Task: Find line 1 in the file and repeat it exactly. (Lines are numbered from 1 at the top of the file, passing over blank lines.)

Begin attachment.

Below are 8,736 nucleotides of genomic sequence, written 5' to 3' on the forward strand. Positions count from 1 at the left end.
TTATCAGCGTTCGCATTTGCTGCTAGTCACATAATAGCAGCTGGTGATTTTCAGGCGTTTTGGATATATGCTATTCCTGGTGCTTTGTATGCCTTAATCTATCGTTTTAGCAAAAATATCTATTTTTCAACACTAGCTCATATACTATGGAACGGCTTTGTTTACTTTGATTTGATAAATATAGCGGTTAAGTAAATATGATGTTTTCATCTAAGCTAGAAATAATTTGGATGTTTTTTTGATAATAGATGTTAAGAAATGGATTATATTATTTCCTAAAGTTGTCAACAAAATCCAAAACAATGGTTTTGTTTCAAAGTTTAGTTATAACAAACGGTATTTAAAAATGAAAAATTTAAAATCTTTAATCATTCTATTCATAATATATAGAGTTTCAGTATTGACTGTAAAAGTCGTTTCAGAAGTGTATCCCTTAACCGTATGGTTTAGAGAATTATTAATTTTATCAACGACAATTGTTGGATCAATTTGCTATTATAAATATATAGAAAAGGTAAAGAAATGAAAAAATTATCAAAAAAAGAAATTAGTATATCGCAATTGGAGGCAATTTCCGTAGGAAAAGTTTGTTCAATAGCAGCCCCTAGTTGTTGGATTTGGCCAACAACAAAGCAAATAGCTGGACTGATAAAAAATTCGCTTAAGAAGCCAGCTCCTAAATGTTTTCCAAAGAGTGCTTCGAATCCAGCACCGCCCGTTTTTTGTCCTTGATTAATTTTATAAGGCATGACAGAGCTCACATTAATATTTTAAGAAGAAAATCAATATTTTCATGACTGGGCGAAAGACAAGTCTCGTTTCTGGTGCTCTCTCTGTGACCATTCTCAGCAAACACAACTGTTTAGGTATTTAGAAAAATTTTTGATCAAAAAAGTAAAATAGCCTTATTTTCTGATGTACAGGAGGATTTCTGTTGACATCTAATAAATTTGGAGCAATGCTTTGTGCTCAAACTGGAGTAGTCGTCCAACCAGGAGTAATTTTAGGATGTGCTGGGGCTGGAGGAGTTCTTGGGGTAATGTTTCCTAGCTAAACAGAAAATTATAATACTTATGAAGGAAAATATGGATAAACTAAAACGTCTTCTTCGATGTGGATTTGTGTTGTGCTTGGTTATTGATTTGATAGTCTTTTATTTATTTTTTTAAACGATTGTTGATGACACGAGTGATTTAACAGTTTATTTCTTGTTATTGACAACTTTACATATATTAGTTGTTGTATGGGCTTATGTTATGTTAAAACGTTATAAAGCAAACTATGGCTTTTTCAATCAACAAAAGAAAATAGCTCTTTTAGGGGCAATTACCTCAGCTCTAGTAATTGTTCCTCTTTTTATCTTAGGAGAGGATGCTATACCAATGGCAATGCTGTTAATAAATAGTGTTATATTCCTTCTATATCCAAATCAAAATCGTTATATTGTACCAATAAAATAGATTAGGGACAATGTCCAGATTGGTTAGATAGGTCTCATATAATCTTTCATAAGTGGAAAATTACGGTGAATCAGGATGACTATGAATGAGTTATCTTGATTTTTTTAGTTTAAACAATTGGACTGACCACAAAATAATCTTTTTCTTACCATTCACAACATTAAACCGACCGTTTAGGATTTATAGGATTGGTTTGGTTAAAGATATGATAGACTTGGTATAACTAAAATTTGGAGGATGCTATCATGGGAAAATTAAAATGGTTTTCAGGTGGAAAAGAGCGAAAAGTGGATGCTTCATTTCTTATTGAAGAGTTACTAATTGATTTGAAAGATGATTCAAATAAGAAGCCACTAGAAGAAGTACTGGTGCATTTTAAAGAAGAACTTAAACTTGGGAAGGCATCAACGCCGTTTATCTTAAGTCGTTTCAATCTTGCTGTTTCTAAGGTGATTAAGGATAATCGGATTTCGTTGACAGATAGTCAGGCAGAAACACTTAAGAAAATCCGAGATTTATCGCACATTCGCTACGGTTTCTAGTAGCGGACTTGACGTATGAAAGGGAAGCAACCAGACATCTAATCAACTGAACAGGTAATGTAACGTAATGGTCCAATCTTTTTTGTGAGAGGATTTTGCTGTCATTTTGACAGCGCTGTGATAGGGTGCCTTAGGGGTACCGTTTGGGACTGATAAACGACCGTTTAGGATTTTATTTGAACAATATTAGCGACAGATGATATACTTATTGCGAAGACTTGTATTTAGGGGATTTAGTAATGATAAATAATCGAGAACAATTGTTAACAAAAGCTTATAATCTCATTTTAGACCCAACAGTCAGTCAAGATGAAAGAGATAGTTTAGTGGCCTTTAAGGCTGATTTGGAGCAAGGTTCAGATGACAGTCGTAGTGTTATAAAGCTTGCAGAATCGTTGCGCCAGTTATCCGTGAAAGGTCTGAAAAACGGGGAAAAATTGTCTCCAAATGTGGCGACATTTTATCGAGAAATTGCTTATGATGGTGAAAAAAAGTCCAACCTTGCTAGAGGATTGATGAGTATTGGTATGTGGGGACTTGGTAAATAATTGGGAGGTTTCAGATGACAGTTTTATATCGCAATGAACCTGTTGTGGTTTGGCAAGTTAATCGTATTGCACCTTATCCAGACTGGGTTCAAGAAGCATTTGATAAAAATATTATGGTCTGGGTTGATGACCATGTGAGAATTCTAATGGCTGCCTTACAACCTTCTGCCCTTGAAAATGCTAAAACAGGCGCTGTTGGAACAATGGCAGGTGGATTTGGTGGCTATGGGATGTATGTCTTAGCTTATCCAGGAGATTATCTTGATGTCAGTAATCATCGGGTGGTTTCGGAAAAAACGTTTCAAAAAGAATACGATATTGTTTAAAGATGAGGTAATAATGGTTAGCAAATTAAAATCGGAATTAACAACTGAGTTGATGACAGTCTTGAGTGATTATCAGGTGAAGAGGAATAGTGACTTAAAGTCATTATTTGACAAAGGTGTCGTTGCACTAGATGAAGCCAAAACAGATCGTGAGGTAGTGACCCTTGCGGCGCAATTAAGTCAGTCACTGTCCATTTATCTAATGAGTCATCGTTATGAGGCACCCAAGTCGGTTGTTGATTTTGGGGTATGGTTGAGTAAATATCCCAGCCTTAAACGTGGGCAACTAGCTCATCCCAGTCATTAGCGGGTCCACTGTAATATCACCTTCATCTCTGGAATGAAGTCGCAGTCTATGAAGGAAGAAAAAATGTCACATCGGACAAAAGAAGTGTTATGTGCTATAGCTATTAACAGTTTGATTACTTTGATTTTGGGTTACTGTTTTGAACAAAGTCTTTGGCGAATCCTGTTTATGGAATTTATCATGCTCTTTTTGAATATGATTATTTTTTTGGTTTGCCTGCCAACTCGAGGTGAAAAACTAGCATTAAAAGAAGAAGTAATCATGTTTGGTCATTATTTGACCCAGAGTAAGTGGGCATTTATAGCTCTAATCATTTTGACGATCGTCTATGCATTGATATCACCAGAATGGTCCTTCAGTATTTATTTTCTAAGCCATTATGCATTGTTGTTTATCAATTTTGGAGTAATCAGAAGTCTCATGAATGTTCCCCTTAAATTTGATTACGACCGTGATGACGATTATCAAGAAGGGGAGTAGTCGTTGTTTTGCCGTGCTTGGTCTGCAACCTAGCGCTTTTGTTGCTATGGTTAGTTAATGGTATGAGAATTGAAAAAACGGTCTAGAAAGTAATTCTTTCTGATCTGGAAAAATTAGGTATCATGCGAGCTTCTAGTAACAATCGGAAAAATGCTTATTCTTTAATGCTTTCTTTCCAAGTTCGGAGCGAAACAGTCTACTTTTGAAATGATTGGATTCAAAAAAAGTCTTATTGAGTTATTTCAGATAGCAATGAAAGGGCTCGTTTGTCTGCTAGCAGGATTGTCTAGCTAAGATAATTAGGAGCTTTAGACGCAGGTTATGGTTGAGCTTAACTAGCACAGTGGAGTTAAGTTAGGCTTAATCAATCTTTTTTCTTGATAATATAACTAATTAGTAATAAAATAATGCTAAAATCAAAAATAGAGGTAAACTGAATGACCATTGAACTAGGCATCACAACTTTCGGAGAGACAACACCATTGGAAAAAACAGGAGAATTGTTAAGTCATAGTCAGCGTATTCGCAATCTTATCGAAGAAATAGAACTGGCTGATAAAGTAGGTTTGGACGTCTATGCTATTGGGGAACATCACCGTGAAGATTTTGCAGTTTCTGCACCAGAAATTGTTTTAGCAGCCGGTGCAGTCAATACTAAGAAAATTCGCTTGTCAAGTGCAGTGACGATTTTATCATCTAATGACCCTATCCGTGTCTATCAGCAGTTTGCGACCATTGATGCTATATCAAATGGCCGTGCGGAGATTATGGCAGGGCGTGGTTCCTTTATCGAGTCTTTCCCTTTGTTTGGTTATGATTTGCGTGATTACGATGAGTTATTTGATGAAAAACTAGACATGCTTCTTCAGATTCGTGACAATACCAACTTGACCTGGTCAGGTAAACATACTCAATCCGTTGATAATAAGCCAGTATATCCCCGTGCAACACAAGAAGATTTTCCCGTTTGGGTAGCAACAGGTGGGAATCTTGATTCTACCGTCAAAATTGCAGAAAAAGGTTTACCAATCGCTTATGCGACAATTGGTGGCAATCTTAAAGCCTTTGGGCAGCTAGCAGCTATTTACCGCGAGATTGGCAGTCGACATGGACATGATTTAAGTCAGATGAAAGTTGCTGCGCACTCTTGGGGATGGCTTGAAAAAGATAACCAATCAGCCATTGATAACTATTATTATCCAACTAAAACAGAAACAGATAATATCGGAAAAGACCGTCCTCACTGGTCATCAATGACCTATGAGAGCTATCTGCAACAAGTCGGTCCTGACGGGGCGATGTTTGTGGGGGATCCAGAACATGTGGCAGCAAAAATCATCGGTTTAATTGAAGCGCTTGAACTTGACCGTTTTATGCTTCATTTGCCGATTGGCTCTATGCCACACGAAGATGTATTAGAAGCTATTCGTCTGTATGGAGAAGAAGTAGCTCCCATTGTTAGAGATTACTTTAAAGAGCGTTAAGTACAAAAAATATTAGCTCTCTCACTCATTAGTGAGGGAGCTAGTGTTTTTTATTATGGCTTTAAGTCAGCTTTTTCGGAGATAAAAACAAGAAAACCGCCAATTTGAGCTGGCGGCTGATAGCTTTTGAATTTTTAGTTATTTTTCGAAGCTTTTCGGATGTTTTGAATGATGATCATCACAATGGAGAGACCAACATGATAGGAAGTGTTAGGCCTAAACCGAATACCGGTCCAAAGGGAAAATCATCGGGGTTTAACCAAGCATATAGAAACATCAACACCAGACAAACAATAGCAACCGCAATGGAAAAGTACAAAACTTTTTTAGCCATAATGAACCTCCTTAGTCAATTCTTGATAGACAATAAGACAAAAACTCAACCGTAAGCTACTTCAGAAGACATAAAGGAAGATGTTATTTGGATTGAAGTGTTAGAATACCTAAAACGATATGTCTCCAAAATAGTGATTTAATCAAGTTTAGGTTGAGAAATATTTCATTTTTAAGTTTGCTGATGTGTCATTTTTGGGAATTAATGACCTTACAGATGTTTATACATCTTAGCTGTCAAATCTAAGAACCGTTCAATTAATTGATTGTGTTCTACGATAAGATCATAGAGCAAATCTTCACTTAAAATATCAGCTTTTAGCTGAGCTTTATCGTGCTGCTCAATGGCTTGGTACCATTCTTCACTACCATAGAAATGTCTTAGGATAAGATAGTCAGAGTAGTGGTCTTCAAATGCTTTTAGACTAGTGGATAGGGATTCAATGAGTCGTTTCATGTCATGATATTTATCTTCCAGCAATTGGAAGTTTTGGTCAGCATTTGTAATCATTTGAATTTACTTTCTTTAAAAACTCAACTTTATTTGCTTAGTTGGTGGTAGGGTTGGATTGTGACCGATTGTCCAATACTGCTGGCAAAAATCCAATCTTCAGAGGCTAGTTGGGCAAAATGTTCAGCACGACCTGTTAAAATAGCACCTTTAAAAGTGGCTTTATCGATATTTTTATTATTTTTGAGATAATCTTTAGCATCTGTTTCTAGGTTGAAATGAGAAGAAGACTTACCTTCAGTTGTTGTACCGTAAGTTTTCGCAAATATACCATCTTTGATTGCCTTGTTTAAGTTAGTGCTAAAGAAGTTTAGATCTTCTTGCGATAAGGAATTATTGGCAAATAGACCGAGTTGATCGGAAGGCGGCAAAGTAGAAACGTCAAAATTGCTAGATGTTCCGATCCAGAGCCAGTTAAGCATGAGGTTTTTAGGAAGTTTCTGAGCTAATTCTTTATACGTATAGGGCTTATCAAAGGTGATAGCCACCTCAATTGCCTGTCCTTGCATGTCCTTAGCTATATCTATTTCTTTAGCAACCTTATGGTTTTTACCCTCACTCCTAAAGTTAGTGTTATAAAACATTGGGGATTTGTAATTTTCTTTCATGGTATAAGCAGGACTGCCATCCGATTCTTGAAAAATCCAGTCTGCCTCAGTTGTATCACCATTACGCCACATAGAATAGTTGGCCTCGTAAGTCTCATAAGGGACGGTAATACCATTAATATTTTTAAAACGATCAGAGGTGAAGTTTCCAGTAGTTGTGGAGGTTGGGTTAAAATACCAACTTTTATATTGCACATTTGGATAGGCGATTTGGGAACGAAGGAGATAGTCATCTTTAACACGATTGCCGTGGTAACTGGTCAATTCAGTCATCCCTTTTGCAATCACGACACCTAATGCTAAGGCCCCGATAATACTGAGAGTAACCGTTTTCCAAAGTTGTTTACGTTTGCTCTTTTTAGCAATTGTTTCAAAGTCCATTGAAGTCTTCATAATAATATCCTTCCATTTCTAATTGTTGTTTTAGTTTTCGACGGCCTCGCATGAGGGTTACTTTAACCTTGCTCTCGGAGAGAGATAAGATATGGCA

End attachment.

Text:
Below are 8,736 nucleotides of genomic sequence, written 5' to 3' on the forward strand. Positions count from 1 at the left end.